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Back on the streets of Paris, Gavroche continues to practice his unique brand of street-smart philanthropy. He discovers two hungry, abandoned children and uses the little money he has to buy food for them, not realizing that they are his own younger brothers. Gavroche then runs into a woman who is freezing in the bitter cold and gives her enough of his own clothing to survive the night. Gavroche brings the two young boys to his makeshift home inside a giant statue of an elephant near the Bastille prison. Later that night, a number of criminals escape from prison, including his father, Thénardier. Gavroche rescues Thénardier from a rooftop, but his greedy father does not realize that his own son is the one helping him to escape.
The narrator devotes several pages to an exploration of the rich vocabulary and origins of Parisian street slang.
Like the convent before it, Valjean and Cosette’s house in Saint-Germain is a sort of idyllic prison, a tranquil setting that creates tension between Cosette and Valjean. While Cosette no longer has to endure the severe discipline of the nuns, she no longer has any classmates to talk to and has only Valjean and the maid to keep her company. Valjean, on the other hand, appears to think all is well. Delighted to have Cosette all to himself and rid of the threat posed by Marius, he does not realize that his efforts to hold on to Cosette only make her more reluctant to stay with him. If anything, the isolated location of Saint-Germain leaves Cosette with more time to pine over Marius and realize her loneliness.
While Marius’s naïveté is sometimes charming, it also blinds him to Eponine’s feelings and makes him unwittingly insensitive and selfish. At times, his preoccupation with Cosette borders on addiction, resembling Javert’s obsessive pursuit of Valjean more than courtship. Marius is so focused on his love for Cosette that he ignores Eponine, and he goes so far as to recruit her as a kind of carrier pigeon between him and his true love. Without knowing it, Marius insults Eponine by trying to pay her for her services. Eponine’s response to this abuse is tragic, but we do feel some sense of encouragement in seeing a Thénardier act with such selflessness. Eponine’s attempts to ensure Marius’s happiness are both sad and noble, and they are clearly preferable to the cruel cynicism her family has taught her.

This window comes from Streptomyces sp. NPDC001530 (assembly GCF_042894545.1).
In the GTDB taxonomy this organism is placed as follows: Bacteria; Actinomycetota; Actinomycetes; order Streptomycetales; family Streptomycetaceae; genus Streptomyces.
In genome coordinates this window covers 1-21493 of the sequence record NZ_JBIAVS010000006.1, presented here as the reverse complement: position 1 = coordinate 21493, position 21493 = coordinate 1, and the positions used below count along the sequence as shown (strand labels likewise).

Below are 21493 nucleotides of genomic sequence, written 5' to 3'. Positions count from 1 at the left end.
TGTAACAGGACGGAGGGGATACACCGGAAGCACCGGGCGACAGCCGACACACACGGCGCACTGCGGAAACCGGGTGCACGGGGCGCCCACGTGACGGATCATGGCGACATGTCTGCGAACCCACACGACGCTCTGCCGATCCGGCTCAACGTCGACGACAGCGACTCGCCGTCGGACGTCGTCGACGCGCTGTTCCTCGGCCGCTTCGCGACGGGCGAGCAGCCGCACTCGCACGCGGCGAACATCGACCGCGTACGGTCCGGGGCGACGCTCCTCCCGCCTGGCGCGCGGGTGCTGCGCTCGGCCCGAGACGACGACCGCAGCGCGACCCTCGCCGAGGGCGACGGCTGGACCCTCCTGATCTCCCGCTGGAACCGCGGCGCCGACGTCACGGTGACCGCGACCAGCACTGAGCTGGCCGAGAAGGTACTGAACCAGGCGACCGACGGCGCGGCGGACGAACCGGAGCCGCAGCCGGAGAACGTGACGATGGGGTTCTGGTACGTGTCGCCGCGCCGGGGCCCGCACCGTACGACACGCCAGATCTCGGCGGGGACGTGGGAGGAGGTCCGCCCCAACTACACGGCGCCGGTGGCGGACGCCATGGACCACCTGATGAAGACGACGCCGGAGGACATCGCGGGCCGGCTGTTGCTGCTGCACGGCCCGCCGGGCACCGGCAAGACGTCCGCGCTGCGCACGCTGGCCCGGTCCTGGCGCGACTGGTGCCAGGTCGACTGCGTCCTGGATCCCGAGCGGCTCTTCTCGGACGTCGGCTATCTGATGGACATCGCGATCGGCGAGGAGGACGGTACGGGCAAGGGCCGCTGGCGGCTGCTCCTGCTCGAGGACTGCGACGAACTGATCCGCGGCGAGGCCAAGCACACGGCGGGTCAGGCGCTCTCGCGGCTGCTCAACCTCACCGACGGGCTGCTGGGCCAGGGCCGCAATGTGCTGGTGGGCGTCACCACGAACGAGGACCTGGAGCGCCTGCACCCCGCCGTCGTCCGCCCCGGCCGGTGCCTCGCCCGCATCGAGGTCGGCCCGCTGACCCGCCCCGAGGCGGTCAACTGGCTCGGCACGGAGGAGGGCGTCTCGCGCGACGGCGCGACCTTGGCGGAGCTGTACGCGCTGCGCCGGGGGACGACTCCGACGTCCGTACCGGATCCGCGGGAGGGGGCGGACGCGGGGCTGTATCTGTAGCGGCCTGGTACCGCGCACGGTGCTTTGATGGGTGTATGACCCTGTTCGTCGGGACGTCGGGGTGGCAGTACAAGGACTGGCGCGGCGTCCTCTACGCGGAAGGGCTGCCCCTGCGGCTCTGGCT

Hugo again critiques the French justice system by demonstrating the corruption of the Parisian prisons. He suggests that dangerous criminals such as the leaders of Patron-Minette can effectively move in and out of prison as they see fit, provided they have the right connections and enough money to bribe the prison guards. The ease with which the Parisian crime ring circumvents the justice system contrasts with the tragic circumstances of Valjean, whose petty theft brought him a life of hardship and fear. Harsh prison sentences such as Valjean’s can be justified only if the law comes down even more harshly on murderers. Hugo shows us that such is not the case, however. He implies that in French society justice is a resource like any other and that anyone who is well connected can exploit it at the expense of the unfortunate.
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